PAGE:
For a handful of universities across the country, an iconic athletic program is intertwined with its institution’s identity — to the point that many instinctively associate school and sport.
But one collegiate program, while flying under the national radar, boasts a decades-spanning dynasty that belongs alongside and perhaps atop that elite collective: you’ll find the hub of world-class wheelchair athletics at the University of Illinois. And, as the 2014 Winter Paralympic Games begin in Sochi, Illini will once again be in the spotlight.
“In my own biased opinion, it’s the best place in the world to come to if you want to be a world-class para athlete,” said Adam Bleakney, coach of the Illini men’s and women’s track, field and racing teams. “We have a long tradition of success for producing some of the best in the world in wheelchair racing and athletics.”
At Illinois, Bleakney has had the advantage of building on an unshakable foundation. After the university became the first in the country to establish wheelchair basketball programs (1948 for the men; 1970 for the women), pioneering racing coach Marty Morse arrived to help mold Jean Driscoll and Bleakney himself into famed Olympic athletes.
As recently as the 2012 London Games, Bleakney, the 2007 USOC Paralympic Coach of the Year, competed alongside a contingent of his own Illinois student-athletes at the highest level.
“It seemed like this was the mecca,” Illinois’ Aaron Pike recently told the News-Gazette, speaking about his alma mater. “It all started here and spread. It had deep roots. I kind of like that about the school, there’s a lot of tradition. You see a lot of people who went to the Paralympics, and you knew that was possible, coming here.”
Pike competed with Bleakney in London as part of a massive delegation of Illinois athletes — of the 227 Paralympians on hand at those Games, 28 were current or former Illini student-athletes.
“Success breeds success,” Bleakney said.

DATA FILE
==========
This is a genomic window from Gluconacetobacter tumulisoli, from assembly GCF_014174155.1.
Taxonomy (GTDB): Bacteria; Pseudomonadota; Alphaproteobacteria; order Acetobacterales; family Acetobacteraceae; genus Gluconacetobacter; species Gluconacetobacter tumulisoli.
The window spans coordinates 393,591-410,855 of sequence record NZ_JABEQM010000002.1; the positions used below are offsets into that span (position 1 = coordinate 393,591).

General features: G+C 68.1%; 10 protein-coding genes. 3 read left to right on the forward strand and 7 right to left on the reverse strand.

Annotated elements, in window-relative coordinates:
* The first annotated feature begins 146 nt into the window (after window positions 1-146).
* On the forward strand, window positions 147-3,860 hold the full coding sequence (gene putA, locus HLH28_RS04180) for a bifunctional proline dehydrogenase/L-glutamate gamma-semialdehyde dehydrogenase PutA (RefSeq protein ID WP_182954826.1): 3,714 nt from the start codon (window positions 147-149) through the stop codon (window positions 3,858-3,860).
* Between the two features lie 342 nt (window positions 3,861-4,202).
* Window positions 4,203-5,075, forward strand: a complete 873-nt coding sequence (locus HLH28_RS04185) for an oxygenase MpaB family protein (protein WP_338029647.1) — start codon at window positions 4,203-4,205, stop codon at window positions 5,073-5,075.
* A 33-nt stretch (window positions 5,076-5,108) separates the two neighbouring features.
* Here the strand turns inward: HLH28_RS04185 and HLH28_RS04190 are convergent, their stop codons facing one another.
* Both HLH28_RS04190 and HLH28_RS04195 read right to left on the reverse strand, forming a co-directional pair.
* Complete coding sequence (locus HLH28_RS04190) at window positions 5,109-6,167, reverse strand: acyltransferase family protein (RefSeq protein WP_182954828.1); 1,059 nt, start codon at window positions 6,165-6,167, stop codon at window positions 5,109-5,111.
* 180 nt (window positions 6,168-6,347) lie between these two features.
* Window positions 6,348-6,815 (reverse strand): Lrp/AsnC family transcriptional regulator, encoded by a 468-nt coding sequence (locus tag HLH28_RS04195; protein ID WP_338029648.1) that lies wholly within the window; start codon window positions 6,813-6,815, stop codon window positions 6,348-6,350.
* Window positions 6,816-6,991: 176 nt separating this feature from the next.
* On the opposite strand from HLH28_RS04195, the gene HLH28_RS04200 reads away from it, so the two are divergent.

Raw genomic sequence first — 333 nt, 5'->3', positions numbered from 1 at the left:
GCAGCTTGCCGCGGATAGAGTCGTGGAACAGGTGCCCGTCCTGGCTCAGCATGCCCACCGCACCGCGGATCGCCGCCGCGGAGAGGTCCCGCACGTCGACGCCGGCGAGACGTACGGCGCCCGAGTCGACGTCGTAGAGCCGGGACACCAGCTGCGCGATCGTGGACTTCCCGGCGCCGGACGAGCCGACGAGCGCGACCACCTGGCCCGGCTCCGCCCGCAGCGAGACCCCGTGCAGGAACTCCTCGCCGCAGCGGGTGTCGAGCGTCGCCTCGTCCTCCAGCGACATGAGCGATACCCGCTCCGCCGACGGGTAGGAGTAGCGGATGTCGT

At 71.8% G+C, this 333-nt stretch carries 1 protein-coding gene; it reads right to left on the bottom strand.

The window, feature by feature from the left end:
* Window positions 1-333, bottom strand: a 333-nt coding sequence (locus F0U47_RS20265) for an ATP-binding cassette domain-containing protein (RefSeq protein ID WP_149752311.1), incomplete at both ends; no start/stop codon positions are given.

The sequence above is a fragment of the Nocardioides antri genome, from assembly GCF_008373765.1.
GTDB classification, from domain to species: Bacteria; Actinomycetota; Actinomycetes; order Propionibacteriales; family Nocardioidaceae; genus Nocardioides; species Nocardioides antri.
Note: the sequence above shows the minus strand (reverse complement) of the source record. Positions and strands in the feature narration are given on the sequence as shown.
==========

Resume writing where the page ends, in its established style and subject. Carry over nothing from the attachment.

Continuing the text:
Even now, Pike and Illinois’ most decorated current star, Tatyana McFadden, are in Sochi to compete in the 2014 Winter Games. McFadden — a 10-time Paralympics medalist who became the first athlete to pull off the grand slam of wins in the 2013 Boston, Chicago, London and New York marathons — chose to enter the biathlon and cross-country skiing events in Sochi on a lark. But it’s a testament to the facilities and infrastructure at Illinois, Bleakney says, that allows athletes such as McFadden to thrive in whatever endeavor they choose.
“The reason the student-athletes come is the unique opportunity it offers them, academically and athletically,” Bleakney said. “We have the best support staff in the world, from the trainers to the physical therapists to the administrators, and on down.
“The alumni often stick around, becoming part of the community, and they act as role models to the younger athletes. That, to me, makes my job so easy. You can’t match that.”
And it isn’t merely the athletes who benefit. At Illinois, the Disability Resources & Educational Services program (DRES) is widely considered one of the most comprehensive and influential of its kind. In addition to overseeing the wheelchair athletics departments, it has been integral in creating an environment and opportunities to allow all disabled students on campus to flourish.
As stated on its website, the DRES program is charged with providing students with “academic accommodations and access” and has, in recent years, committed itself to ensuring those same services for students with “nonvisible disabilities.” Those services range from accessible transportation and housing to on-campus physical therapy and support groups to organization and time management coaching.
For example, with two full-time physical therapists and the DRES gym at their disposal, Illinois’ disabled students are encouraged to be physically active and can be coached through range-of-motion exercises and receive assistance in developing exercise programs that have immediate and long-term value. Said Maureen Gilbert, the university’s DRES Campus Life Coordinator: “After they move on, they can teach someone else how to work with them.”
And that, ultimately, is the goal, according to Gilbert: DRES is designed to empower students with disabilities, not only providing equal opportunity for education and a vibrant campus experience but also ensuring that those students have the knowledge and confidence to advocate for themselves and others with disabilities after they leave campus.
For information about this remarkable program, visit their website.